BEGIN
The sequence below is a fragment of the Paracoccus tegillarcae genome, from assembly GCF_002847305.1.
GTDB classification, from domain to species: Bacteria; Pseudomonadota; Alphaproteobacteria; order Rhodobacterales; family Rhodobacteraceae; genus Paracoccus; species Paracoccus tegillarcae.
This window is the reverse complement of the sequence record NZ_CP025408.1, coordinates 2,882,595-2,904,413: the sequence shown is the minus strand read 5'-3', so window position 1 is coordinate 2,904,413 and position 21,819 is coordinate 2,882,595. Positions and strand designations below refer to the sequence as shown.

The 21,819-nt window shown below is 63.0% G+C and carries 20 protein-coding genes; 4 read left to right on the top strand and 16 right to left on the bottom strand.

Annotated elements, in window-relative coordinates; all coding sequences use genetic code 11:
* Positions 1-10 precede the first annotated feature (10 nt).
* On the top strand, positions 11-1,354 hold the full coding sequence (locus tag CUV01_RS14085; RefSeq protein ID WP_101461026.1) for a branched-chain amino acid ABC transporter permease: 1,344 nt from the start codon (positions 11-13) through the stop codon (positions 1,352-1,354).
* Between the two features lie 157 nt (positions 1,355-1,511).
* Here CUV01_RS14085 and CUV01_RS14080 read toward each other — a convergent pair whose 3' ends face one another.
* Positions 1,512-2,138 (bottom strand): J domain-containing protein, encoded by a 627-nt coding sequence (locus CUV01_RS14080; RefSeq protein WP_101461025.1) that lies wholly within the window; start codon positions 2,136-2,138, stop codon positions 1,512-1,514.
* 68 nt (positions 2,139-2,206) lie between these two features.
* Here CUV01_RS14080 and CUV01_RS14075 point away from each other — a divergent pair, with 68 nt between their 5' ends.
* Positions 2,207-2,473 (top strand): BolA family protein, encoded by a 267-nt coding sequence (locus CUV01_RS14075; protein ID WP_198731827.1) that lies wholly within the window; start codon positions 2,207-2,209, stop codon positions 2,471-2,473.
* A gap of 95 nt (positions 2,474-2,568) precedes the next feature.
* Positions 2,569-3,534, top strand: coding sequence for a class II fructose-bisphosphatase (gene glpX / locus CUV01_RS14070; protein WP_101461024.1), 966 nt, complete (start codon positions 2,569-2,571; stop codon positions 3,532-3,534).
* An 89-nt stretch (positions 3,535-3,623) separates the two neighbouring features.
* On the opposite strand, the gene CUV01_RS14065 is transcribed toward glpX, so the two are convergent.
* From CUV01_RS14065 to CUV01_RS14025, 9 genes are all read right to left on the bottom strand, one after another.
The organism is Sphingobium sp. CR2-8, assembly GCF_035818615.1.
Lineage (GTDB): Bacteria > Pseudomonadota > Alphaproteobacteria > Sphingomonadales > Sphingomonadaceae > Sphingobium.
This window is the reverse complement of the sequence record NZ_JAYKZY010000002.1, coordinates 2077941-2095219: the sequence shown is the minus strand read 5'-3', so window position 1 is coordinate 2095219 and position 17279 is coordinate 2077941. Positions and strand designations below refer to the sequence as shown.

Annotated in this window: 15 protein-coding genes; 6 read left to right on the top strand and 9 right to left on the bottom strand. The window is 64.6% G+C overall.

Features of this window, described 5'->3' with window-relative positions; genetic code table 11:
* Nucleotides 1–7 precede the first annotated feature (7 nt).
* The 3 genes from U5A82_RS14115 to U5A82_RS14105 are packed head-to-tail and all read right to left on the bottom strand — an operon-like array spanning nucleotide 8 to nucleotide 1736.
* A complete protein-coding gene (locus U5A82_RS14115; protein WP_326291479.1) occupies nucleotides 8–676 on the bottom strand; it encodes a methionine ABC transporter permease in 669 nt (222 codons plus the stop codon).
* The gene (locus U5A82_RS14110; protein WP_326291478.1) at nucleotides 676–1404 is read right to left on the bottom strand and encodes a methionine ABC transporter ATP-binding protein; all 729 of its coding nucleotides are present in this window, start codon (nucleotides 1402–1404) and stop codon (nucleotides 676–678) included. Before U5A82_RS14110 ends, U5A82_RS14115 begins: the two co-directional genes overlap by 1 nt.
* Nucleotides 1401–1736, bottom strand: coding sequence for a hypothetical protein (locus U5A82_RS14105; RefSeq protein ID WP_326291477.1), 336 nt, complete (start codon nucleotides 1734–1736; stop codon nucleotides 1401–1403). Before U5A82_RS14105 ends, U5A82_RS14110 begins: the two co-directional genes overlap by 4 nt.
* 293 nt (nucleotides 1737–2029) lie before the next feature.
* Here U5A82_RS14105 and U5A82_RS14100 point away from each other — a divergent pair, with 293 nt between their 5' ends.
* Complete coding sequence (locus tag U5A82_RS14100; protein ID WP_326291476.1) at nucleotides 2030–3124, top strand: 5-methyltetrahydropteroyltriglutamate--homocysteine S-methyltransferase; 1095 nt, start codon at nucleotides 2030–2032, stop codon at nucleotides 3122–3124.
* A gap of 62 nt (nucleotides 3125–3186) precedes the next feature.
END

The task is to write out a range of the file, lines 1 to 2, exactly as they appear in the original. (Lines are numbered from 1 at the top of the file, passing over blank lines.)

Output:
The sequence below is a fragment of the Paracoccus tegillarcae genome, from assembly GCF_002847305.1.
GTDB classification, from domain to species: Bacteria; Pseudomonadota; Alphaproteobacteria; order Rhodobacterales; family Rhodobacteraceae; genus Paracoccus; species Paracoccus tegillarcae.